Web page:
Welcome to SIGL

Welcome to the Scripps Isotope Geochemistry Laboratory (SIGL). The laboratory specialises in high-precision isotopic analyses, elemental abundances and petrology. The SIGL seeks qualified and enthusiastic graduate students and would normally aim to support students as research assistants. If you are interested in the research that we conduct and are considering the Scripps graduate program, please feel free to contact Dr. James Day. Our main areas of research are in the fields of cosmochemistry and mantle and crustal geochemistry.

If you would like to use the facilities at SIGL for your own research we offer the use of our instruments on a recharge basis, at cost effective rates. To learn more about how SIGL can assist you please visit our Facilities page.

Welcome to the Scripps Isotope Geochemistry Laboratory (SIGL). The laboratory specialises in high-precision isotopic analyses, elemental abundances and petrology. The SIGL seeks qualified and enthusiastic graduate students and would normally aim to support students as research assistants. If you are interested in the research that we conduct and are considering the Scripps graduate program, please feel free to contact me through the Scripps Institution of Oceanography website. Our main areas of research are in the fields of cosmochemistry and mantle and crustal geochemistry.

Congratulations to Jen, Eric, Jacques and Nicole for successfully defending their Masters theses!!!


 

The Searchers


James M D Day, 2018

Way down in the South, where nothing else roams, Stand three tents on the ice, golden statues of stone.
Within are four guys, come to search the unknown, Eking a living out of frozen boxes from home.
Where do they come from and why perservere? To search for space rocks that might reveal why we’re here.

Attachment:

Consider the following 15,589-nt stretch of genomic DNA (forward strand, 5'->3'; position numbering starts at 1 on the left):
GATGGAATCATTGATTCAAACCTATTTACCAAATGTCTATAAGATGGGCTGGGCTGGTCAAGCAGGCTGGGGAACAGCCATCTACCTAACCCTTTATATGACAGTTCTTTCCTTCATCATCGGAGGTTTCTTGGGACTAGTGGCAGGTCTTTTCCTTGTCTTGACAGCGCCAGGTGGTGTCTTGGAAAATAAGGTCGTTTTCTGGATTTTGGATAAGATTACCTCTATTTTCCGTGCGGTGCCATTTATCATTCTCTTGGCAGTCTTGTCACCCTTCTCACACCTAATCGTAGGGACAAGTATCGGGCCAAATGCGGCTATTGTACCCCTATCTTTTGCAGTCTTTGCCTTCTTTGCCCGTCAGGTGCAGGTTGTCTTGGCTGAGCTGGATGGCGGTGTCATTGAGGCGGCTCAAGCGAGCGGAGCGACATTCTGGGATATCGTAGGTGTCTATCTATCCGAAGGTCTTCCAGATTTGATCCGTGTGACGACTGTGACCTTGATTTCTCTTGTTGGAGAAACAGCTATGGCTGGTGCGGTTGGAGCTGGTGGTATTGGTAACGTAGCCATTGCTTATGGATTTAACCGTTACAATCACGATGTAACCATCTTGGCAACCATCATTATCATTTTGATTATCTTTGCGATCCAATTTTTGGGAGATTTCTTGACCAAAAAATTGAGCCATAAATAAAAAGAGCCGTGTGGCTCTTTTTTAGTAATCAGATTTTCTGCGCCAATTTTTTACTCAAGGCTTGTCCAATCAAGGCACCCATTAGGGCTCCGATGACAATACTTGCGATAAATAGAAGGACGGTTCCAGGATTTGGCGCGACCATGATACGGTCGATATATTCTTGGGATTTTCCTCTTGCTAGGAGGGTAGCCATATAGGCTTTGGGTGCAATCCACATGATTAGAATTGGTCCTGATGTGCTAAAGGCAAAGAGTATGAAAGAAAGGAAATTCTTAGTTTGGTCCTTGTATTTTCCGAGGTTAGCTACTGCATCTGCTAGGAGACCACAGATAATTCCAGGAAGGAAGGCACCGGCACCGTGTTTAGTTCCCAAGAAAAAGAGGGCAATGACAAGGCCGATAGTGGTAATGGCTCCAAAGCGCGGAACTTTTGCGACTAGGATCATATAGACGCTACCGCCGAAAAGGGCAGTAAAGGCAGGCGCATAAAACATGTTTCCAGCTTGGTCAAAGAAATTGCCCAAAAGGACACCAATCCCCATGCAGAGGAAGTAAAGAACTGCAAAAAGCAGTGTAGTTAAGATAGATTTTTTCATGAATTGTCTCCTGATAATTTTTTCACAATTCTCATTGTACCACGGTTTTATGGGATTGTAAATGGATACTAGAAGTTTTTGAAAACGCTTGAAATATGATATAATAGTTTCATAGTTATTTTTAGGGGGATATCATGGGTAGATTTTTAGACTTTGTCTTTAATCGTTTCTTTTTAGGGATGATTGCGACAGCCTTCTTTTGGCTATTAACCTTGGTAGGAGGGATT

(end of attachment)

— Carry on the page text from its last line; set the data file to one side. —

But nothing is certain, nothing is known, For the weather it howls and the wind it does groan.
In the frigid cold air stands wily old John, Thirty-six seasons of cold, yet still he comes home.
He watches the sky, the clouds and the snow, Can we search? Should we stay? He looks and he knows.
In the tents lie Scott from the north, and Ioannis from Greece, Both new to this place, but they enjoy none the least.
Despite the cold, the wind and the pain, Antarctica grips you, you see, there’s nothing so plain.
What’s the allure, what’s the spell, of this place that’s so white and so cold, yet so swell?
Perhaps the sastrugi, the light, and the way it plays on the ice, or the Skidoos and tracks that they leave in a trice.
Perhaps it’s the meteorites, or the freezing cold air, Whatever it is, why ever we came, Antarctica’s grip reigns you once over again.
The last of the four, I sit and I write, looking for meteorites, well that’s alright! Awake in the tent, waiting to see, if the Antarctic will unlock its secrets to me.
Now, as you read this, in front of the fire, Beware, this place holds some despair and requires, Patience and stoicism, and slow deliberate respire.
The time in the tent is time not on the ice, finding the stones that keep science alight.